The growth of hatred, expressed both online and offline across Europe, confirms the need to address hate speech and hate crime at EU level, an EESC hearing confirms
Taxation is a major tool for financing the recovery, as well as the digital and green transition. But the old national and international rules are no longer fit for some of the new business models used today. In an opinion adopted during its March plenary, the European Economic and Social Committee (EESC) welcomed the European Commission's (EC) proposed Directive on a global minimum level of taxation for multinational groups in the EU. However, the Committee also points out possible shortcomings in the proposal and suggests key additions.
In an opinion adopted during its March plenary, the European Economic and Social Committee (EESC) welcomed the European Commission (EC) proposal to implement the remaining elements of the Basel III international standards in the EU. The aim is to strengthen the resilience of the banking sector while ensuring that it continues to finance economic activity and growth. But the EESC also calls on the EC to find a proper balance between faithful implementation, and the need to reflect the specificities of the EU economy and banks.
On 14 March, the European Economic and Social Committee (EESC), the Fair Trade Advocacy Office (FTAO) and the Global Competition Law Centre of the College of Europe organised an online conference on Competition Policy and Social Sustainability to continue the debate on how joint sustainability initiatives can be compatible with competition law.
Ensuring effective and fair taxation across the Single Market is crucial to stimulating a real recovery after the COVID-19 pandemic. In an opinion adopted at its March plenary session, the European Economic and Social Committee (EESC) supported the European Commission (EC) proposal on the misuse of shell companies for tax purposes. This is purely a tax directive proposal, however, and the Commission needs to dig deeper into the topic, and address other key issues related to shell companies.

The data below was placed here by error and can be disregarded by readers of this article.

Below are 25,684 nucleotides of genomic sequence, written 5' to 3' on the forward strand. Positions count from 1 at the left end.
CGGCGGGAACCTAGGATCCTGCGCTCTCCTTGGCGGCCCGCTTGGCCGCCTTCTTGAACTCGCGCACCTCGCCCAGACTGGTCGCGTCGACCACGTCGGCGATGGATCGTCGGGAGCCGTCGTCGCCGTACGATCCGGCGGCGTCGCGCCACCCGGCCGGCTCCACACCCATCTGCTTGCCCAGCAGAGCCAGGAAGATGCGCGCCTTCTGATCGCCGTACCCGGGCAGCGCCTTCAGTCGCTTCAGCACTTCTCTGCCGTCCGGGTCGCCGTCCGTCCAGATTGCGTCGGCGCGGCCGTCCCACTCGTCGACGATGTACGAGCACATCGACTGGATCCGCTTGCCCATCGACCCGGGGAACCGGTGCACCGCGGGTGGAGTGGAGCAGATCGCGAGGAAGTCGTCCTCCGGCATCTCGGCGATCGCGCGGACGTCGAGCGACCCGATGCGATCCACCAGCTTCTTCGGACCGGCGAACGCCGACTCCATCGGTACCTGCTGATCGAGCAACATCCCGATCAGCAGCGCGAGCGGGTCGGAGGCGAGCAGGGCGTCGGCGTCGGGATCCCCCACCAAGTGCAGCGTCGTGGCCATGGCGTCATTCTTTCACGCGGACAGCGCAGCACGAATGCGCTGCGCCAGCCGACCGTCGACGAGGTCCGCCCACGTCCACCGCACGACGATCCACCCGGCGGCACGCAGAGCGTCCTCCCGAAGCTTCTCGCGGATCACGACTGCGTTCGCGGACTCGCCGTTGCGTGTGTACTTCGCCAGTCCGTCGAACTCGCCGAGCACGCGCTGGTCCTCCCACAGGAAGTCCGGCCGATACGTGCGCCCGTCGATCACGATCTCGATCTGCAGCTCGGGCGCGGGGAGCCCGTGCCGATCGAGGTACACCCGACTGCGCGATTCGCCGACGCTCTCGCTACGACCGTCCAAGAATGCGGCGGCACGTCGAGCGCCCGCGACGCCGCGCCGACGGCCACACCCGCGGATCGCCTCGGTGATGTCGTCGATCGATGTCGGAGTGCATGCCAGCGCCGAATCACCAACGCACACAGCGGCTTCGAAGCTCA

The EESC’s Transatlantic Relations Follow-up Committee met to discuss two current and timely topics with the aim of strengthening the EU-US partnership on a global scene, particularly important in the current challenging international context: the state of play of the transatlantic trade policy and the Year of Action between the two Summits for Democracy.
With the war in Ukraine bringing the topic of the EU's energy supply back to the fore, the European Economic and Social Committee (EESC) says that coordinated measures to tackle the current energy price crisis are needed but they must not undermine climate policy efforts. On top of its emergency response aimed at avoiding severe social consequences, the bloc must closely monitor the energy market and step up investment in renewables.
In an opinion adopted at its plenary session on 23 February, the European Economic and Social Committee (EESC) welcomed the communication of the European Commission (EC) on this year's Annual Sustainable Growth Survey, outlining the priorities and guiding principles for the 2022 European Semester cycle. The Committee applauded the unprecedented actions of solidarity taken by the EU in dealing with the COVID-19 crisis. The impact on economic activity, however, has been significant, and the level of uncertainty in Europe continues to rise.
The EU needs to reassess the priorities of its industrial policy in light of the pandemic and the conflict on Europe's eastern border: this is what emerged from a conference hosted by the European Economic and Social Committee (EESC) on 4 March 2022.
EESC President Christa Schweng on Twitter: "On #InternationalWomensDay, I wish to pay tribute to all women and stand up for #GenderEquality. United we must shape a peaceful future in which ️women have as many opportunities to flourish as ️men. #IWD2022.